* Govt aims to beat deflation next FY, spur long-term growth
* Vows to cut corporate tax to boost corp investment, jobs
* Analysts sceptical about feasibility of growth strategy
* Government upgrades view on economy (Adds Prime Minister Kan’s comment on sales tax hike)
By Rie Ishiguro
TOKYO, June 18 (Reuters) - Japan’s new government on Friday pledged to slash corporate tax to meet its economic growth target of 2 percent in the coming decade that many economists said was too ambitious.
In the short term, the government said it aimed to defeat deflation that has plagued the country for much of the past 20 years within two years, setting a timeframe for the first time, and called upon the Bank of Japan to “do its utmost” to help with the task.
The government unveiled its growth strategy less than a week before it is due to announce plans on how to tackle its massive debt and ahead of upper house elections on July 11, and is hoping to win the public’s confidence in its ability to steer the world’s second largest economy.
By stimulating demand in clean energy and other areas with growth potential, the government aims to lift real economic growth to more than 2 percent on average and nominal growth to 3 percent over the next 10 years.
But the plan met with scepticism from some investors.
“The growth targets don’t sound like anything new to me, just wishful thinking,” said Junko Nishioka, chief economist Japan at RBS Securities.
Nishioka said the growth targets, outlined by the government in December, will be hard to meet given that Japan’s real growth rate hovered at 1.3 percent on average in the decade before the global financial crisis. <^^^^^^^^^^^^^^^^^^^^^^^^^^^^^^^^^^^^^^^^^^^^^^^^^^^^^^^^^^
For a factbox on the growth strategy [ID:nTOE65D05X]
More stories on the Japanese economy [ID:nECONJP] ^^^^^^^^^^^^^^^^^^^^^^^^^^^^^^^^^^^^^^^^^^^^^^^^^^^^^^^^^^>
Prime Minister Naoto Kan, who has made fiscal reform a top priority since taking office last week, said on Thursday that “without a strong economy, strong public finances and a strong social security system would not be possible”.
He said that doubling the 5 percent sales tax was an option to curb the country’s massive debt, that is about twice the size of the economy. [ID:nSGE65G08G]
The government also said the effects of policies for boosting demand and jobs would be maximised if the public shoulders the costs of expanding social welfare.
Economists say the government needs to commit to raising the sales tax to 15 percent or even 20 percent over the next 10 to 15 years to pay for rising social welfare costs and a commitment to hike tax is needed to make its fiscal plans look credible.
But National Strategy Minister Satoshi Arai, in charge of both growth strategy and fiscal plans, said Friday there will likely be no mention of sales tax in the fiscal plans, which are expected to come out on June 22. [ID:TKG006773]
Kan told reporters on Friday evening a sales tax hike to 10 percent would be necessary to largely cover growing social welfare costs for the elderly. He did not specify the reasoning behind the proposed scale of the tax increase on Thursday.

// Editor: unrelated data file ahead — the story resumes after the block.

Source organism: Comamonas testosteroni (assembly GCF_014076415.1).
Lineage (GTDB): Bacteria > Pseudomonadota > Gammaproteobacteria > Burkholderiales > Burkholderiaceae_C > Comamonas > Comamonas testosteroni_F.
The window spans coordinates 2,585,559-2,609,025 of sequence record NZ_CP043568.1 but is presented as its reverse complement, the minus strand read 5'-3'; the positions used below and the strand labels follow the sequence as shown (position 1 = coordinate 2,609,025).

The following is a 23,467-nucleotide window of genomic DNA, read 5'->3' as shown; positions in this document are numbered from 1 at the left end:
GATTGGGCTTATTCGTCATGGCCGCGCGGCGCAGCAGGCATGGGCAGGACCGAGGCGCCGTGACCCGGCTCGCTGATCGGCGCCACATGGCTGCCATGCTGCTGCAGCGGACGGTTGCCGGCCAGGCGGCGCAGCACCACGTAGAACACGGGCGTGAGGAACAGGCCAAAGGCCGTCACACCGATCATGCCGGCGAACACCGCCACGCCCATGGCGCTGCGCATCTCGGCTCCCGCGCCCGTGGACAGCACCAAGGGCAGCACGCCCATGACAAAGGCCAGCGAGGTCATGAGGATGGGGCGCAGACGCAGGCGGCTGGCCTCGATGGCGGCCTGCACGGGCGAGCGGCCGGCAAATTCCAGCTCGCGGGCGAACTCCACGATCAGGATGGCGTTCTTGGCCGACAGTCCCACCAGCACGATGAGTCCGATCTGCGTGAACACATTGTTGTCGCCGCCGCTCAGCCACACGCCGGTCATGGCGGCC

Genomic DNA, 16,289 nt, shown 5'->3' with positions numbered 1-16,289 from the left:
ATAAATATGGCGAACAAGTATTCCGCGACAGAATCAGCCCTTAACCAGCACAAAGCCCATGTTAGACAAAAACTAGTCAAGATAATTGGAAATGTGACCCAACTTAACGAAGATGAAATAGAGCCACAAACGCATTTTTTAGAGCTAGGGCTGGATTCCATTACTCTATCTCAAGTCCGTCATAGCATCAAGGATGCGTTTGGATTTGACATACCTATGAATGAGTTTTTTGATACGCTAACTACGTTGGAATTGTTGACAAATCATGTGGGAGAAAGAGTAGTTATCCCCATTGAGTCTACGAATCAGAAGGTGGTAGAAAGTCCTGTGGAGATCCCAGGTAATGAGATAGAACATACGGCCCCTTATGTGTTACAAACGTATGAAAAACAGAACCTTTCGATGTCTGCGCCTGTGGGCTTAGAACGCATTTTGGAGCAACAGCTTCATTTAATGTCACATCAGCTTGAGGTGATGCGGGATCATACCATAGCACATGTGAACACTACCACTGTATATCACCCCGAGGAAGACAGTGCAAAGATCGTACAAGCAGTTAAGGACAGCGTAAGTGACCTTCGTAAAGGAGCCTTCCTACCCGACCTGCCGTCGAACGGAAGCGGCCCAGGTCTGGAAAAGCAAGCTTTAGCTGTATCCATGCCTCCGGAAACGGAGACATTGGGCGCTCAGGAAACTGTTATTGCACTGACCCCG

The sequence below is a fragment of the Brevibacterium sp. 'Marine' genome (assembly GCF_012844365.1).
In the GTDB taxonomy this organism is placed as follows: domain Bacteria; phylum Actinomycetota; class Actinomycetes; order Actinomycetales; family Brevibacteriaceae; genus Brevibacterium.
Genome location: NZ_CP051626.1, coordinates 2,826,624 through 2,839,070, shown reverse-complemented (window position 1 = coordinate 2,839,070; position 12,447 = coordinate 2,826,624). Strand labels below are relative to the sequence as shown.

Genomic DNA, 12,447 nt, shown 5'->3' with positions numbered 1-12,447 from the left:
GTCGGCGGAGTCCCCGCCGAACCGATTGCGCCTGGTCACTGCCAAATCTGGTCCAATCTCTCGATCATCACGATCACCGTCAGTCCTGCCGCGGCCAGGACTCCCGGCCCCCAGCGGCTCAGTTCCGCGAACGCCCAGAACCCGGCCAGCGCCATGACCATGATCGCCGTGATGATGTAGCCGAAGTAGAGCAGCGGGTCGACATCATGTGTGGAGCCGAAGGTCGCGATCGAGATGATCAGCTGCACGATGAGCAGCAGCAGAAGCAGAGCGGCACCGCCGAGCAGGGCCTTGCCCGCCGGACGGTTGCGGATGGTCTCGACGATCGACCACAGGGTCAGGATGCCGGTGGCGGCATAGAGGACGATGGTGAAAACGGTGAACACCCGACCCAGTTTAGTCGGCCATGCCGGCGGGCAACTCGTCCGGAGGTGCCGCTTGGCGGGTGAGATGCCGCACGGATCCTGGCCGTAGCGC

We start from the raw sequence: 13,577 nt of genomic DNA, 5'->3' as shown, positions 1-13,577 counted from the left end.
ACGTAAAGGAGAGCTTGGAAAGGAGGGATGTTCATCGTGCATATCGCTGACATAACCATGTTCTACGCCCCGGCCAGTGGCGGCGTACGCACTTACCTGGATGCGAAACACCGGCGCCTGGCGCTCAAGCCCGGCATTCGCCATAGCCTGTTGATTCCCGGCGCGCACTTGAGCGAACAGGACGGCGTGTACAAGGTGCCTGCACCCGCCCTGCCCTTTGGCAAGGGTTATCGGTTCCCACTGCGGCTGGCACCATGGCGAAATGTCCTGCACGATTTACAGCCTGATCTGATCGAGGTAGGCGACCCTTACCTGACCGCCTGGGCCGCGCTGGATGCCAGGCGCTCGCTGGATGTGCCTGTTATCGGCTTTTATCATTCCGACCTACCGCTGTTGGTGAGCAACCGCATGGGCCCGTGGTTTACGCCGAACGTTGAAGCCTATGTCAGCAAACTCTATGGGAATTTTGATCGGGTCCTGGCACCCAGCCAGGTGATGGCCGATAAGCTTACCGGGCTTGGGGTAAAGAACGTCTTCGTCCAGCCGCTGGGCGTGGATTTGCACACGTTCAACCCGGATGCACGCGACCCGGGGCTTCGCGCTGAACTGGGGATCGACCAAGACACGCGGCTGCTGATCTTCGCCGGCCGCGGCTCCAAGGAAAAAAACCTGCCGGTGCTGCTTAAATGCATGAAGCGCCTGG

The government in its economic growth strategy called on the Bank of Japan to “do its utmost” to beat deflation and said fiscal and monetary policies for ending price falls should help the country avoid excessive rises in the yen.
It will aim to achieve a rise in core consumer prices, which marked their 14th straight month of annual decline in April, in the next two years, although the plan lacked specific policies on how it would achieve it. [ID:nTOE64R00D]
The BOJ has forecast that core consumer prices would rise slightly in fiscal 2011/12, while predicting 2.0 percent economic growth for the same year, quicker than 1.8 percent estimated for this fiscal year.
The government also pledged to lower the country’s corporate tax rate aimed at luring foreign businesses and lifting corporate spending in Japan.
It said it would slash the tax rate, now around 40 percent and the highest among G7 countries, by stages to the rates in major countries, or around 25 percent. But it stopped short of setting a time frame.
Italy has the lowest corporate tax rate in the G7 at 27 percent while the United States is at 39 percent, according to the Organisation for Economic Co-operation and Development as of 2009. [ID:nSGE65H06Y]
It also plans capitalise on fast-growing demand in Asia by focusing on infrastructure among other sectors.
The government will consider incentives to attract overseas companies and to set up industrial zones.
Japan will show its growth strategy and its fiscal reform plan at a June 26-27 G20 summit in Canada.
Japan’s economy pulled out of the worst recession in decades in April-June last year and its growth in the first quarter of this year outpaced that of Europe and the United States.
On Friday, the government upgraded its economic assessment for the first time in three months, pointing to signs of a self-sustaining recovery. [ID:nTFD006445] (Editing by Kazunori Takada)